VOGONS

Common searches


First post, by Jo22

User metadata
Rank l33t++
Rank
l33t++

Hello everyone,

Back in the late 20th century, I was very fascinatinated by games using vector graphics.
Games like Star Wing (SNES), 3D Monster Maze (ZX81), MIG-29 (DOS), Myst (Win/Mac) or AlphaWaves (DOS) totaally blew my mind.

Up until now, I thought this solely was because of the flat, non-textured vector graphics that contributed to the atmosphere so much..

But there's more, there's much more depth to it..

A few days ago, I found out what was the true reason that makes early virtual worlds so addicting. At least to me, at least.

It's the concept of 'liminal space'.
An area that's between reality and non-reality, so to say.
Early games try hard to replicate our world, but the outcome is a world that's cold, fake, surreal and dead.

It's like you're looking in the mirror and you're being looked at back by an distorted, unsettling face that's mimicking you.
But it doesn't look life like, rather it looks like a mask.

I think that's exactly what separates early 3D games from modern day games.
Today's games are usually (successfully) aiming to create an ambient, living atmosphere that is more and more barely distinguishable from the real world.
NPCs act like real people etc etc.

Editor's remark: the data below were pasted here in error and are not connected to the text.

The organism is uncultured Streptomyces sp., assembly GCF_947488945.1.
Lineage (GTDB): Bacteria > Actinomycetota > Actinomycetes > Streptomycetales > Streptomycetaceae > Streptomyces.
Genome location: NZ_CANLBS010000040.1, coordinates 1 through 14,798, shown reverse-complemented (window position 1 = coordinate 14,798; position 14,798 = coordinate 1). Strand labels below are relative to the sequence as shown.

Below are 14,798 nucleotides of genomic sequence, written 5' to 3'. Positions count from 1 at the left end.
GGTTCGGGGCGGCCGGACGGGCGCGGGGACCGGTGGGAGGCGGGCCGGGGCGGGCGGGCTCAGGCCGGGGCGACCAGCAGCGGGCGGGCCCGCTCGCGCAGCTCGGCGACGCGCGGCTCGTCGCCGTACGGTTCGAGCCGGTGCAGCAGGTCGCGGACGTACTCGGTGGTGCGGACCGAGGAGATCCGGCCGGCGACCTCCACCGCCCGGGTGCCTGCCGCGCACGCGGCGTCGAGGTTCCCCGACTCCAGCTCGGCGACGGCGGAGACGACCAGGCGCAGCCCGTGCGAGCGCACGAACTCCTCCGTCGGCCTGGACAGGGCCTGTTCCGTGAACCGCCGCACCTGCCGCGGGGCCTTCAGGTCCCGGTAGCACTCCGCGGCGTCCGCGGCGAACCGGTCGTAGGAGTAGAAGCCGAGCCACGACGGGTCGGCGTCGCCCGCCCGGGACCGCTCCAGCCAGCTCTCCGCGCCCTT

Not so the early ones. They create a 'dead', synthetic world, with no friendly NPCs all around.

Early virtual worlds are quiet, flat and slower paced.
They inherent an 'out-of-dimension' feel that's eerie, lonely and mysterious.

Just like two of my favorite movies do, 'The Fog' and 'The Langoliers'.

Here's a YT video that I found that sums up everything quite well, I think:

https://www.youtube.com/watch?v=OEtTpkzv50c

I hope you enjoy!

Best regards,
Jo22

"Time, it seems, doesn't flow. For some it's fast, for some it's slow.
In what to one race is no time at all, another race can rise and fall..." - The Minstrel

//My video channel//

Reply 1 of 17, by Caluser2000

User metadata
Rank l33t
Rank
l33t

You had to use your imagination to fill in the dots back then.................

There's a glitch in the matrix.
A founding member of the 286 appreciation society.
Apparently 32-bit is dead and nobody likes P4s.
Of course, as always, I'm open to correction...😉

Reply 3 of 17, by Shagittarius

User metadata
Rank Oldbie
Rank
Oldbie
Jo22 wrote on 2021-08-09, 05:47:
Hello everyone, […]
Show full quote

Hello everyone,

Back in the late 20th century, I was very fascinatinated by games using vector graphics.
Games like Star Wing (SNES), 3D Monster Maze (ZX81), MIG-29 (DOS), Myst (Win/Mac) or AlphaWaves (DOS) totaally blew my mind.

Up until now, I thought this solely was because of the flat, non-textured vector graphics that contributed to the atmosphere so much..

But there's more, there's much more depth to it..

A few days ago, I found out what was the true reason that makes early virtual worlds so addicting. At least to me, at least.

It's the concept of 'liminal space'.
An area that's between reality and non-reality, so to say.
Early games try hard to replicate our world, but the outcome is a world that's cold, fake, surreal and dead.

It's like you're looking in the mirror and you're being looked at back by an distorted, unsettling face that's mimicking you.